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twelvemonth. The beginning of 1717 carried him to Ireland; where, says the Biographia,“ on the score of his extra“ ordinary qualities, he had the honour “ done him of being admitted, though 6 under age, to take his seat in the House 56 of Lords.”
With this unhappy character we might have presumed, almost without evidence, that Young went to Ireland. From his Letter to Richardson on Original Composition, it is clear he was, at some period of his life, in that country. “I “ remember,” says he, in that Letter, speaking of Swift, “ as I and others were “ taking with him an evening walk, “ about a mile out of Dublin, he stopt “ Thort; we passed on; but, perceiving
he did not follow us, I went back, “ and found him fixed as a statue, and "" earnestly gazing upward at a noble * elm, which in its uppermost branches -66 was much withered and decayed. -“ Pointing at it, he said, “ I Mall be “ like that tree, I shall die at top.”— A note from Wharton, among Swift's Letters, clearly shews that this visit to Ireland was paid when he had an opportunity of going thither with his avowed friend and patron.
From The Englishman it appears that a tragedy by Young was in the theatre so early as 1713; yet Busiris was not brought upon Drury-Lane Stage till 1719. It was inscribed to the Duke of Newcastle, “ because the late instances he
“ had received of his Grace's undeserved “ and uncommon favour, in an affair of .“ some consequence, foreign to the thea“ tre, had taken from hin the privilege “ of chuling a patron.” The Dedication he afterwards suppressed.-- This was followed in the year 1721 by The Revenge. Left at liberty now to chuse his patron, he dedicated this famous tragedy to the Duke of Wharton. “ Your “Grace,” says the Dedication, “ has * been pleased to make yourself acceso s fary to the following scenes, not only “ by suggesting the most beautiful inci“ dent in them, but by making all pof“sible provision for the succca; of the 66 whole."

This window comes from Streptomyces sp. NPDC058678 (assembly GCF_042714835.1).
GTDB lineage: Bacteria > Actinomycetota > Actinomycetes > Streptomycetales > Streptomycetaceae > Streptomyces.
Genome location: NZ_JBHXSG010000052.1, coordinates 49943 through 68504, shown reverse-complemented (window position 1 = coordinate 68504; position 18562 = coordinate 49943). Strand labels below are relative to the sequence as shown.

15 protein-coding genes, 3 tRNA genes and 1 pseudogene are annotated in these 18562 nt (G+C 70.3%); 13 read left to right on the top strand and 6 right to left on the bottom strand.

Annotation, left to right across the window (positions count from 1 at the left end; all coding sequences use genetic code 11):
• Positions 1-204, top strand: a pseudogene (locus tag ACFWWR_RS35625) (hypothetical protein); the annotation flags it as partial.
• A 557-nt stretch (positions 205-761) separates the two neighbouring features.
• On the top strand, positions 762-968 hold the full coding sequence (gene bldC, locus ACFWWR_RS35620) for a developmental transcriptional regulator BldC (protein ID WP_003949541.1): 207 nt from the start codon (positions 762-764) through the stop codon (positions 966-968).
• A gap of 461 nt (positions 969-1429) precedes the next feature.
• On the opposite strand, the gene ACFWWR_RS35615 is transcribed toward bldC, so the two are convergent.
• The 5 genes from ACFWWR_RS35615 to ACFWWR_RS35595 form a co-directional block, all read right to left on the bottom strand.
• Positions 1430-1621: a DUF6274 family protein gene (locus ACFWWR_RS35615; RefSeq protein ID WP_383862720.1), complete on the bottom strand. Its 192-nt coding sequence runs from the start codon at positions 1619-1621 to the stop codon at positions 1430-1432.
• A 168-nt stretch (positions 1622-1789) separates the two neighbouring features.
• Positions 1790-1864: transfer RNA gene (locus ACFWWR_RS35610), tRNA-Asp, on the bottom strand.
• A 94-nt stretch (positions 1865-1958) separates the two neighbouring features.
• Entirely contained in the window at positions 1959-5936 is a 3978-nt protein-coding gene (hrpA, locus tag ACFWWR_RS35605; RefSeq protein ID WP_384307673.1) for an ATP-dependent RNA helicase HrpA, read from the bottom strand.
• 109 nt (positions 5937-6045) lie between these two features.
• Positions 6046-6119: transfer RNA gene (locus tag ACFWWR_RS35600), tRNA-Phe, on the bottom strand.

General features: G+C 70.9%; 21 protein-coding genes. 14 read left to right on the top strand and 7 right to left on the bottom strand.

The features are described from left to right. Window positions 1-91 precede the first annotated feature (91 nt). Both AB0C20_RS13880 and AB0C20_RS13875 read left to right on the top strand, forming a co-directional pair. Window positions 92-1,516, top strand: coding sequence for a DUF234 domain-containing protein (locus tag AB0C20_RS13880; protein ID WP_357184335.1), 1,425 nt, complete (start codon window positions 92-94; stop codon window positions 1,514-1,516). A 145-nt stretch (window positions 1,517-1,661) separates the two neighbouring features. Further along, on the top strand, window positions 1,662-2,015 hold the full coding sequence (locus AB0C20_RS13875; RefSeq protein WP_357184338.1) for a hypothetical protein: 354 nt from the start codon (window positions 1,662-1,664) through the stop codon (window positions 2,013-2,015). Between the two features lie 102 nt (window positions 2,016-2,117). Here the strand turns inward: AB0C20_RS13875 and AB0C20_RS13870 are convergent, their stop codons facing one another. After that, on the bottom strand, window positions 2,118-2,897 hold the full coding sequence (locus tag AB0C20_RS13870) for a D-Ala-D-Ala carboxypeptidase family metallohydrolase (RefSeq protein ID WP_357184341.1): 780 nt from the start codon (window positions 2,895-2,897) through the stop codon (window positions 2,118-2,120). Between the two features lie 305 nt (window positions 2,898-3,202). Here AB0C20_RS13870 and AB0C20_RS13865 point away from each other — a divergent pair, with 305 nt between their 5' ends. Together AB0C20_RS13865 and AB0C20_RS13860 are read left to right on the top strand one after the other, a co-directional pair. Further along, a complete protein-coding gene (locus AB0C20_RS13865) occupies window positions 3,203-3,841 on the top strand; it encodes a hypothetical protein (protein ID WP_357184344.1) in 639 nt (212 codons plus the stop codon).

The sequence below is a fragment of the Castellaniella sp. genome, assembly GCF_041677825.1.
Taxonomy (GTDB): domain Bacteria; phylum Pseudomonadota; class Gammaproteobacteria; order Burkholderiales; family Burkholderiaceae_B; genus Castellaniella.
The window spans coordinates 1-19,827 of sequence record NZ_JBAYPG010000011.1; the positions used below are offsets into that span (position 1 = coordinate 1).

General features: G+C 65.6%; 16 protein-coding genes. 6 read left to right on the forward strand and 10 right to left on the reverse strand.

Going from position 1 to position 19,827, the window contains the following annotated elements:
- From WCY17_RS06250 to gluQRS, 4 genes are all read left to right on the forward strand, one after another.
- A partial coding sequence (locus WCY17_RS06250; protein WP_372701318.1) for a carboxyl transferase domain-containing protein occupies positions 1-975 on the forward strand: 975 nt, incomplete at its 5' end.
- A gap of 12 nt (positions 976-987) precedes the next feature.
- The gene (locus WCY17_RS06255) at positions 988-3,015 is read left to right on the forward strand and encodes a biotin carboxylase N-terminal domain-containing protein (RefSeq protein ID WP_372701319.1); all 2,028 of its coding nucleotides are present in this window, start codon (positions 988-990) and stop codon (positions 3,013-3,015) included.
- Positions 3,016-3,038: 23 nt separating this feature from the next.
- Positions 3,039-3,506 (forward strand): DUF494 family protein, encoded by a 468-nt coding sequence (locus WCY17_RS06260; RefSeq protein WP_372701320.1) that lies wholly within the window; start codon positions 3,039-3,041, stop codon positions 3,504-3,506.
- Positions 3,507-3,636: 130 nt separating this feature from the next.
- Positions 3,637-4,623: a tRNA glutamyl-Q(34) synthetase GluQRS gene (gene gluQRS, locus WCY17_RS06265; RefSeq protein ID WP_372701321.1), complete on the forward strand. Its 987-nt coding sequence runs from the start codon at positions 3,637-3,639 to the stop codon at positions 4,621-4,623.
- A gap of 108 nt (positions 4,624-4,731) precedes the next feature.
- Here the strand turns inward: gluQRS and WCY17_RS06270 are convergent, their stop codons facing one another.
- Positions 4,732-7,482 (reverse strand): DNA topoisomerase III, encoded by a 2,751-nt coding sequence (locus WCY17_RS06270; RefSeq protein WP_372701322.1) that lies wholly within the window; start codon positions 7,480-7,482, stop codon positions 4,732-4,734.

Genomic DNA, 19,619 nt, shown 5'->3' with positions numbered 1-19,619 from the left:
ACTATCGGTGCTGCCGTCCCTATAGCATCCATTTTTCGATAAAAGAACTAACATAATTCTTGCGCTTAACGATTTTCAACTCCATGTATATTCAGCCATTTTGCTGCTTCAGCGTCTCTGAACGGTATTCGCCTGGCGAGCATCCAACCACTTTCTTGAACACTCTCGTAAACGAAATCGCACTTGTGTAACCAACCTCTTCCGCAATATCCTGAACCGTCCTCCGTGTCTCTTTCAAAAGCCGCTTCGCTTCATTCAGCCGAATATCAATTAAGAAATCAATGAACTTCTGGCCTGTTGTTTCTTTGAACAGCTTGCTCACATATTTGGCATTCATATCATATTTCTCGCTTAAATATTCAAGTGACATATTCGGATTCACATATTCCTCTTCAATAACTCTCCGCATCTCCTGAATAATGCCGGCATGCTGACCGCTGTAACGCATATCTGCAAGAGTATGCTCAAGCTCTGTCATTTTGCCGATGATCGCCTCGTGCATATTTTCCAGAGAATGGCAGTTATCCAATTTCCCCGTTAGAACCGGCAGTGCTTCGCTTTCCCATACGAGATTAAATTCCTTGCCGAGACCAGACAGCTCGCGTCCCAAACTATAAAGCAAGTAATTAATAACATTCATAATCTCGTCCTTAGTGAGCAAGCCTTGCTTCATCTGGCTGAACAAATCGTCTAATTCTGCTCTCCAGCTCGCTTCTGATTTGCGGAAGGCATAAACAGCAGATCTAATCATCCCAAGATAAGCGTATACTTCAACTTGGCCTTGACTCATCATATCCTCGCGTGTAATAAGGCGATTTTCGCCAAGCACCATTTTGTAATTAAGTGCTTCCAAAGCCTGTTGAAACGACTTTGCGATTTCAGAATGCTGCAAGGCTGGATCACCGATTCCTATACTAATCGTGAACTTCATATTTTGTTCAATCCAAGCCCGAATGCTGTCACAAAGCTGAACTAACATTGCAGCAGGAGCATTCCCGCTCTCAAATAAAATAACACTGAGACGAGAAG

· That his Grace should have suggested the incident to which he alludes, whatever that incident be, is not unlikely. The last mental exertion of the unhappy superannuated young man, in his quarters at Lerida in Spain, was some scenes of a tragedy on the story of Mary Queen of Scots.
Dryden dedicated Marriage à la Mode to Wharton's infainous relation Rochefter; whom he acknowledges not only as the defender of his poetry, but as the promoter of his fortune. Young concludes his address to Wharton thus-“ My pre“ sent fortune is his bounty, and my “ future his care ; which I will venture " to say will be always remembered to “ his honour, since he, I know, intended
“his generosity as an encouragement to “ merit, though, through his very par“ donable partiality to one who bears “ him fo fincere a duty and respect, I s happen to receive the benefit of it.” That he ever had such a patron as Wharton, Young took all the pains in his power to conceal from the world, by excluding this Dedication from his works. He should have remembered, that he at the same time concealed his obligation to Wharton for the most beautiful incident in what is surely not his least beautiful composition. The paffage just quoted is, in a poem afterwards addressed to Walpole, literally copied : Be this thy partial smile from censure free; 'Twas meant for merit, though it fell on